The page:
Mint.com is a great website in a lot of ways. It's great to be able to track all your financial data in one place, it has a really nice user interface, and it's free. But when a company has access to so much of your sensitive data, it is an understatement to say that they need to be really careful with that data. Today Mint did something to lose my trust forever, something that led me to cancel my account immediately. Early this morning I received six blank emails from email@example.com. Being in the business, I immediately recognized that this was likely coming from Mint's staging (test) server. I went to their support forums, searched for this issue, and found this thread. I was the eighth person to comment and now there are over 200 comments and counting. The main frustration seems to be with the fact that Mint tried to reassure users that no customer data is stored on the test system from which these emails originated. That begs the question: then why did it store our email addresses?
The websites I work on store far less sensitive user data than banking and credit card information, and yet we never EVER store real user email addresses (or mailing addresses or passwords) in our test environments. The fact that Mint screwed this up reveals a major lack of competence in the area of security. And security needs to be their top priority, or at the very least a core competency. If they aren't getting this right, what else aren't they getting right? Consequently, I cancelled my Mint account just about as fast I as could.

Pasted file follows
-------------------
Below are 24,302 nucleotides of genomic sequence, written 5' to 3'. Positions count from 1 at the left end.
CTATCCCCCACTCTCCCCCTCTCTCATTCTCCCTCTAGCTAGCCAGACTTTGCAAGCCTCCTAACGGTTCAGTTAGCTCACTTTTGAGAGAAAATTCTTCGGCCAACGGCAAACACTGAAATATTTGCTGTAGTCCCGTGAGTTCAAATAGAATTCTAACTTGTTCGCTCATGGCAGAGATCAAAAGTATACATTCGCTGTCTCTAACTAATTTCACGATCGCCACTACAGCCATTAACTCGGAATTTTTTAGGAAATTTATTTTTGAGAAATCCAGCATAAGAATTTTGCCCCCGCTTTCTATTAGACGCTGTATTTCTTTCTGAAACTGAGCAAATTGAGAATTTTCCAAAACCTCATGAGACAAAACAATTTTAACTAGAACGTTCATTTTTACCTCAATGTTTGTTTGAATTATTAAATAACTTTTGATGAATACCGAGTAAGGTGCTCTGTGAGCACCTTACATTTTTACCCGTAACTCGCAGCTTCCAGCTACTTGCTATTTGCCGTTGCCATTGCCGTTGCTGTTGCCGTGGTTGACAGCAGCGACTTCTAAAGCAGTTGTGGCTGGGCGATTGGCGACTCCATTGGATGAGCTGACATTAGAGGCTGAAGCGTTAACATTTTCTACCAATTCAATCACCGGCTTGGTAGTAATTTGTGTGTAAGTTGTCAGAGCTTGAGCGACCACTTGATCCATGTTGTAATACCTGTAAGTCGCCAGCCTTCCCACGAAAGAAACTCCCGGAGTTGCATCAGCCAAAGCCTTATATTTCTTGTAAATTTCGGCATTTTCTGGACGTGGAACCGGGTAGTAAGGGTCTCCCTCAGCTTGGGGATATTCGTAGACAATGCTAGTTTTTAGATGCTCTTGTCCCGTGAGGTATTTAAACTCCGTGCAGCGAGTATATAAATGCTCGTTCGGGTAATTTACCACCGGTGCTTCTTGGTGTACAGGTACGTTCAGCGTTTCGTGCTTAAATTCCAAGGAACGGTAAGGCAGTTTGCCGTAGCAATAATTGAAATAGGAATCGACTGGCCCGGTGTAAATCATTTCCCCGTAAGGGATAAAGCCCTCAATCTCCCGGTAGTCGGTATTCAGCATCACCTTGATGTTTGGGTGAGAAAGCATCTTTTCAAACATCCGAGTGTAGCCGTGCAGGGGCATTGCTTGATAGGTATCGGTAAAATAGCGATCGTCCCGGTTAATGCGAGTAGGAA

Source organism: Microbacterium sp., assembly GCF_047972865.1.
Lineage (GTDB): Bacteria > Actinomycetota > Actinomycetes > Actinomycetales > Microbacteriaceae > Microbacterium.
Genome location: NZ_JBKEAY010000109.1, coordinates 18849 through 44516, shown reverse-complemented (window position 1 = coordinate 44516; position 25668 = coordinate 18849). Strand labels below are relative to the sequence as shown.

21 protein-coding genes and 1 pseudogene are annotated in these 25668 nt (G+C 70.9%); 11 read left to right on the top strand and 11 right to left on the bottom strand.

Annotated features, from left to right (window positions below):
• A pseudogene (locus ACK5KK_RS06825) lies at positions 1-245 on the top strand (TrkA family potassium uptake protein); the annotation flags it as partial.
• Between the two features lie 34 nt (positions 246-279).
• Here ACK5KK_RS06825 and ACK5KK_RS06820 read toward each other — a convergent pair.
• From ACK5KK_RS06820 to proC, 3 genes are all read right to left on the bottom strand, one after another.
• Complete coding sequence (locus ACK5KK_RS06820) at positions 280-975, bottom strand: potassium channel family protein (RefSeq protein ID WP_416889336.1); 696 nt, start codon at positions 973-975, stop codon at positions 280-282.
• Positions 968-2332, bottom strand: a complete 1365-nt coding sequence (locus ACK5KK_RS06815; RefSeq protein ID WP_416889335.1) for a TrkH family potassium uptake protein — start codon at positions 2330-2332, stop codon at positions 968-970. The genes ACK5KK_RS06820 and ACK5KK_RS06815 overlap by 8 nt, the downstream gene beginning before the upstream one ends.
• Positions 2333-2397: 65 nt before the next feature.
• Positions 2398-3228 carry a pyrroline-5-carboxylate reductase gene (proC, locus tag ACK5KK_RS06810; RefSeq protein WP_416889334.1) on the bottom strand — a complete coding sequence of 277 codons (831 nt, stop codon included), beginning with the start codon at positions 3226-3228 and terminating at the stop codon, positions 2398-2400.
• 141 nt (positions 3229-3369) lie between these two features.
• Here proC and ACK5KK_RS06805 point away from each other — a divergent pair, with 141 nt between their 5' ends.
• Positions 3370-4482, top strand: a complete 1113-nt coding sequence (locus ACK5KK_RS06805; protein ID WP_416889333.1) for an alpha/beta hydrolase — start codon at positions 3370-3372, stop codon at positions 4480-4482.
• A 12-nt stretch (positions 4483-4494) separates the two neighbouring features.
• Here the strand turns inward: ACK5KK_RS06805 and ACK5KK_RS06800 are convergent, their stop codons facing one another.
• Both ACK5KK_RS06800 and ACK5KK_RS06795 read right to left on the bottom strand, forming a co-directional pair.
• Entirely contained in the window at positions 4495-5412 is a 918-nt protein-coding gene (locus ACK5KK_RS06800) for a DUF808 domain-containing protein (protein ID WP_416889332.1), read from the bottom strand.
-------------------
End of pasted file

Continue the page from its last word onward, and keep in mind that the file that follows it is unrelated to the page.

The lesson here is not so much that companies shouldn't store real user data on their test systems, but that if they do, they need to clearly communicate that to customers. If Mint had said, we store no customer data in our test systems other than email addresses, I may have questioned why they needed our emails on the test environment, but I still might have trusted them. When they said they stored NO customer data on stage, and yet somehow that environment had my email address, well, then all trust is lost.